Mem Inst Oswaldo Cruz, Rio de Janeiro, VOLUME 117 | 2022

Repositioning drug strategy against Trypanosoma cruzi: lessons learned from HIV aspartyl peptidase inhibitors

Leandro Stefano Sangenito1,+, Claudia Masini d’Avila-Levy2, Marta Helena Branquinha1, André Luis Souza dos Santos1,3

1Universidade Federal do Rio de Janeiro, Instituto de Microbiologia Paulo de Góes, Departamento de Microbiologia Geral, Laboratório de Estudos Avançados de Microrganismos Emergentes e Resistentes, Rio de Janeiro, RJ, Brasil
2Fundação Oswaldo Cruz-Fiocruz, Instituto Oswaldo Cruz, Laboratório de Estudos Integrados em Protozoologia, Rio de Janeiro, RJ, Brasil
3Universidade Federal do Rio de Janeiro, Instituto de Química, Programa de Pós-Graduação em Bioquímica, Rio de Janeiro, RJ, Brasil

DOI: 10.1590/0074-02760210386
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Chagas disease (CD) is an old neglected problem that affects more than 6 million people through 21 endemic countries in Latin America. Despite being responsible for more than 12 thousand deaths per year, the disease disposes basically of two drugs for its treatment, the nitroimidazole benznidazole and the nitrofuran nifurtimox. However, these drugs have innumerous limitations that greatly reduce the chances of cure. In Brazil, for example, only benznidazole is available to treat CD patients. Therefore, some proof-of-concept phase II clinical trials focused on improving the current treatment with benznidazole, also comparing it with repositioned drugs or combining them. Indeed, repositioning already marketed drugs in view of combating neglected tropical diseases is a very interesting approach in the context of decreased time for approval, better treatment options and low cost for development and implementation. After the introduction of human immunodeficiency virus aspartyl peptidase inhibitors (HIV-PIs) in the treatment of acquired immune deficiency syndrome (AIDS), the prevalence and incidence of parasitic, fungal and bacterial co-infections suffered a marked reduction, making these HIV-PIs attractive for drug repositioning. In this line, the present perspective presents the promising and beneficial data concerning the effects of HIV-PIs on the clinically relevant forms of Trypanosoma cruzi (i.e., trypomastigotes and amastigotes) and also highlights the ultrastructural and physiological targets for the HIV-PIs on this parasite. Therefore, we raise the possibility that HIV-PIs could be considered as alternative treatment options in the struggle against CD.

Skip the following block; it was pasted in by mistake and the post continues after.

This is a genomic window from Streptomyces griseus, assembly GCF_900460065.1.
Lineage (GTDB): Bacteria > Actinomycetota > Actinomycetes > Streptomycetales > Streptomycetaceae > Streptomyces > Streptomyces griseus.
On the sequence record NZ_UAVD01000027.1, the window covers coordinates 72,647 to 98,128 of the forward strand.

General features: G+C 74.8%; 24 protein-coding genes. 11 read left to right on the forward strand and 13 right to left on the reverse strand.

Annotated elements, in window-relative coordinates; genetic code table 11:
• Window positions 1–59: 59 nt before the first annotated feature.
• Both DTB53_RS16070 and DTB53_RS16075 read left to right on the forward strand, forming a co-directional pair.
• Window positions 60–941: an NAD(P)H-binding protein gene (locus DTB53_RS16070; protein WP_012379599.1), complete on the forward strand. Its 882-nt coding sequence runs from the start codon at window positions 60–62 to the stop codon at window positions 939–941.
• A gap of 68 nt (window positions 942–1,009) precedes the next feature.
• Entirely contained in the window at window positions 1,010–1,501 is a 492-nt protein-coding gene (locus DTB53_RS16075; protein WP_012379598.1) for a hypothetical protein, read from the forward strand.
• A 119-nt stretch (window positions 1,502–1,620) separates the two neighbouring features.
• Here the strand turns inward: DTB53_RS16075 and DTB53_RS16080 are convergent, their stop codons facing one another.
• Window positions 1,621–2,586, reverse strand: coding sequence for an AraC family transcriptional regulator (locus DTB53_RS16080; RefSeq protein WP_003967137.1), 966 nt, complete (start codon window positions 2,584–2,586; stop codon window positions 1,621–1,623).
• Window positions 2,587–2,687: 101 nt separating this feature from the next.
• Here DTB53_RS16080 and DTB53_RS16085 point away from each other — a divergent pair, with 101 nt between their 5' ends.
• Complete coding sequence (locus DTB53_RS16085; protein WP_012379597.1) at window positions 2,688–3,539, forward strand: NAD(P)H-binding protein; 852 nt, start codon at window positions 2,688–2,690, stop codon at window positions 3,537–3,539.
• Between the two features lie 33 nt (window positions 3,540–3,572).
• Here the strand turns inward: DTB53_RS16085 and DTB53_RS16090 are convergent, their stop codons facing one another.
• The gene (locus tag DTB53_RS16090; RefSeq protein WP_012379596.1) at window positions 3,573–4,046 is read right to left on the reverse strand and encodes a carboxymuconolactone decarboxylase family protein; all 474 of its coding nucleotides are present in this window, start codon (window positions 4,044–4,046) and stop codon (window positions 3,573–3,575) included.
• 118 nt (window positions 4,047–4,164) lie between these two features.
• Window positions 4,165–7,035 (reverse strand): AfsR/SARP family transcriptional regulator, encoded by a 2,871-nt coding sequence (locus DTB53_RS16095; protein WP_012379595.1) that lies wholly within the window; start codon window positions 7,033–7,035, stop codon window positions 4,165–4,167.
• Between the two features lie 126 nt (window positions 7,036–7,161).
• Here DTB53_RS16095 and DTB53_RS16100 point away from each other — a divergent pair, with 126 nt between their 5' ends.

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Financial support: FAPERJ, CNPq, CAPES (financial code 001).
+ Corresponding author:
Received 08 December 2021
Accepted 14 January 2022

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